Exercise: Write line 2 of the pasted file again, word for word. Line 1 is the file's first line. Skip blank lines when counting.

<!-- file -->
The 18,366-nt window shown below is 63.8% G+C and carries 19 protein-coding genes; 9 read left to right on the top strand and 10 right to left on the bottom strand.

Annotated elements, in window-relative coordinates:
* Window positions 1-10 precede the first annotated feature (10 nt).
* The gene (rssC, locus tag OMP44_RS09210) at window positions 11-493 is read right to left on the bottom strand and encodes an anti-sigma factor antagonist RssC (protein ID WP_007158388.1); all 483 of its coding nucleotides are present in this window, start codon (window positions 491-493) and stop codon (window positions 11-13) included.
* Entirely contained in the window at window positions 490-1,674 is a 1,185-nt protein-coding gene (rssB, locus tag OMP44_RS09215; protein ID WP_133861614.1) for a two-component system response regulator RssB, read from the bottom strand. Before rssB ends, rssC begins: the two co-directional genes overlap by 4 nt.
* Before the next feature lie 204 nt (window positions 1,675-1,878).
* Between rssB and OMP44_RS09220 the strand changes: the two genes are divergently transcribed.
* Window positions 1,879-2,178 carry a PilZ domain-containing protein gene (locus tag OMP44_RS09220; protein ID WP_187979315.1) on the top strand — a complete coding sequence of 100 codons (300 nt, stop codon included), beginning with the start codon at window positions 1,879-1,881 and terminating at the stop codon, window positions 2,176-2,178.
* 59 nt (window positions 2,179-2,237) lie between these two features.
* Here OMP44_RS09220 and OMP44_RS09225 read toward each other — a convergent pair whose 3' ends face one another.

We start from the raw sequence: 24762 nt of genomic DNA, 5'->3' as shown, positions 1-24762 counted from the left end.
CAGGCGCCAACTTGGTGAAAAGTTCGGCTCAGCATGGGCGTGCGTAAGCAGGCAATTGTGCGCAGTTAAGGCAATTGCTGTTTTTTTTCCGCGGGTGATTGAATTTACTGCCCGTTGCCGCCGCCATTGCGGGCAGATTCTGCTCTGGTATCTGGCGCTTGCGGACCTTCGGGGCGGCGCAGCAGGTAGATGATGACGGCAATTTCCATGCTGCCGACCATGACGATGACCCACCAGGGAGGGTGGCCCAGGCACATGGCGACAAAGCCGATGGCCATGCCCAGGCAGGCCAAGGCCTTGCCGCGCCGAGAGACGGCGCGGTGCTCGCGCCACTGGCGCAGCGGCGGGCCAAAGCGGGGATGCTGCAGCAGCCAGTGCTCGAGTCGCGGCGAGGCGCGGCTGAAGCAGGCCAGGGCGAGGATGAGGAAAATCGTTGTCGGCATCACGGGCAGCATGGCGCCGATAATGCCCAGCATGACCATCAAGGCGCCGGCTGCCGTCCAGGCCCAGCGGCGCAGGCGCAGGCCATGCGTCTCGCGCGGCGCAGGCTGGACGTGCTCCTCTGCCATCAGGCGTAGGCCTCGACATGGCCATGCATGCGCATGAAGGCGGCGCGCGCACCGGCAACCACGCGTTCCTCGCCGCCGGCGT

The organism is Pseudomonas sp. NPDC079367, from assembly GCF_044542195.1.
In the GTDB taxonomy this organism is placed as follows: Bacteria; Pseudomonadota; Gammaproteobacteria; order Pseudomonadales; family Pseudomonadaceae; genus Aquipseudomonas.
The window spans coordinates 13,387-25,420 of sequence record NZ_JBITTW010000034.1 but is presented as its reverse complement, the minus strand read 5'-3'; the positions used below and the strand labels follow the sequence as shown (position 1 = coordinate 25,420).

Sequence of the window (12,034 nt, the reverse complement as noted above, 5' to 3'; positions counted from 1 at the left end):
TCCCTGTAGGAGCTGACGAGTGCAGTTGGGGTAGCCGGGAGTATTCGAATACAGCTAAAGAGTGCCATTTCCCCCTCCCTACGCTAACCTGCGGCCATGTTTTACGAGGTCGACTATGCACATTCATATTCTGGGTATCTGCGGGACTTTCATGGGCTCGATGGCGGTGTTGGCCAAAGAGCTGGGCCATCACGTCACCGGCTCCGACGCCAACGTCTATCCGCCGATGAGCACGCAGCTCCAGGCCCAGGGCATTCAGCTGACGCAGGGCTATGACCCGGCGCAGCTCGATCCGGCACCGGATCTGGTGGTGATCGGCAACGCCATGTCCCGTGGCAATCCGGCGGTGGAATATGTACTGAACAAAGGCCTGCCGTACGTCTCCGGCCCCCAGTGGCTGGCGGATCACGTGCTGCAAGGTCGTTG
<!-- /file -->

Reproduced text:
Annotated elements, in window-relative coordinates: